Twin Cities nonprofits have teamed up to offer a safe haven for young people in crisis in one of the Twin Cities’ most affluent areas — its far western suburbs.

The Open Hands Foundation and the Bridge for Youth soon will open an emergency overnight shelter for suburban teenagers and children in need of an immediate place to stay.

The two-story home at 3010 W. 78th St. in Chanhassen, which has an Excelsior mailing address, will offer sleeping quarters and medical services. The home, donated by nearby Westwood Community Church, will open its doors to youth from ages 10 to 17 on Dec. 1.

About 4,080 Minnesota youth are homeless on any given night, according to the Wilder Foundation.

Often, children in the suburbs are escaping family conflict caused by financial problems or substance abuse, said Pam Langseth, an Open Hands Foundation board member.

“People assume because we’re affluent, everything is OK,” said Langseth, who is also vice chair of the Minnetonka school board. “These kids are caught in family challenges, and there are no services for the kids unless they are downtown.”

The shelter sits on Excelsior’s border with Chanhassen in an area where median household income is estimated at $112,534.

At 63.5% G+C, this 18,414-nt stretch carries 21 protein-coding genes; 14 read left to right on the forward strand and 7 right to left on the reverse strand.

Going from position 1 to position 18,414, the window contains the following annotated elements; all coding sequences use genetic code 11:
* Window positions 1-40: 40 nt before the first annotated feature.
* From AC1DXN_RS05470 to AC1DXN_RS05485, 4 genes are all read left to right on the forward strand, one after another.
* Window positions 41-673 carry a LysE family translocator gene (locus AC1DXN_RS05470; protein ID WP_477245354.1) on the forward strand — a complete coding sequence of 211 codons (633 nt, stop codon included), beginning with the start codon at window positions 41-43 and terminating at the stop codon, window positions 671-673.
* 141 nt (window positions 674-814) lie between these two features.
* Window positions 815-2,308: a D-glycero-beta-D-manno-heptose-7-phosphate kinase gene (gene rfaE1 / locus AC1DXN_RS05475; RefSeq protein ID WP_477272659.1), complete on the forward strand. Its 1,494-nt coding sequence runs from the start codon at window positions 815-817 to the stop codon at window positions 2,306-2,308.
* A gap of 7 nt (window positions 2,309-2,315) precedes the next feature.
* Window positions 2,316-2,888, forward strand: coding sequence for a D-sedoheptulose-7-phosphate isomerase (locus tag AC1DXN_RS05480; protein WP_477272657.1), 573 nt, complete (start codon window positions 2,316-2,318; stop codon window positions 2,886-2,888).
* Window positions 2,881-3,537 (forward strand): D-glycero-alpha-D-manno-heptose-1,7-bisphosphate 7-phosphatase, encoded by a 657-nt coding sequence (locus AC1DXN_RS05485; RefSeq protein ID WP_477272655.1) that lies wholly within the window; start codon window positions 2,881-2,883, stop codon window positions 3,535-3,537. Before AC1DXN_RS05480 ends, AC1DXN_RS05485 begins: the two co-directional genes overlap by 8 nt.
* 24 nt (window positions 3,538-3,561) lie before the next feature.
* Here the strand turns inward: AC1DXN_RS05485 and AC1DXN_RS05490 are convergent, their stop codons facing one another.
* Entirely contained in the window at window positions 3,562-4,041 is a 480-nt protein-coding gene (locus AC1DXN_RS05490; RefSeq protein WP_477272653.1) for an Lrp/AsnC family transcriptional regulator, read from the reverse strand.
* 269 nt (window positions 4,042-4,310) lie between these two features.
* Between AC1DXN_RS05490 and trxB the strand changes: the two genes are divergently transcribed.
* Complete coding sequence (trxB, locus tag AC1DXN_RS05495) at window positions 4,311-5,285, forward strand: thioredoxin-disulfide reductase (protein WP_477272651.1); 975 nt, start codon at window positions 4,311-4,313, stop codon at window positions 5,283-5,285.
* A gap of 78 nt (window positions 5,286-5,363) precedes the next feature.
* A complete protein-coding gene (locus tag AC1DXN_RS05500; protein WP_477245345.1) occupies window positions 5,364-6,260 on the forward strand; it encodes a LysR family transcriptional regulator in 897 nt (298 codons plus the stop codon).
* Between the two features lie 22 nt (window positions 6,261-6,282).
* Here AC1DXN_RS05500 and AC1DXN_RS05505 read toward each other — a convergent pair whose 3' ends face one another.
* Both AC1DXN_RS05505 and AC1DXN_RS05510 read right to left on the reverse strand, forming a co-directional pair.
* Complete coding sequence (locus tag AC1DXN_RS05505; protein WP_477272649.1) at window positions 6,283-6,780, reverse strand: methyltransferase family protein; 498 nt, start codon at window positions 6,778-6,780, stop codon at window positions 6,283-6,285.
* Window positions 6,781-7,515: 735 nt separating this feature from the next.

“Especially out here, it’s more of a hidden problem than it is an in-your-face kind of problem,” said Carver County Sheriff Jim Olson. “Because we don’t really have good places for them to go, they head into the cities for places to access.”

Some children end up couch-hopping at friends’ homes, said Minnetonka school counselor Mary Beth Wiig.

The new center is the Bridge for Youth’s second shelter and its first in the suburbs. The organization provides housing to children in Minneapolis, but the far reaches of the county were lacking such housing, Olson said. In the past, officers responding to crises would drive children to a shelter in Minneapolis.

Bridge for Youth staffers and volunteers will run the shelter, which will provide meals, counseling and school transportation for youth. Children can reside in the shelter for up to four nights. The shelter will try to reunite children with their families, Langseth said.

Operating the center will cost about $550,000 a year. The Carver County Board approved a contract with the Bridge for Youth to cover costs.

In September, Bridge for Youth launched a 24-hour texting hot line (612-400-SAFE) for youth in crisis.

Robert Ward, Bridge for Youth’s southwest supervisor and clinical psychologist, said children and teens will need parental consent or county approval to stay in the shelter.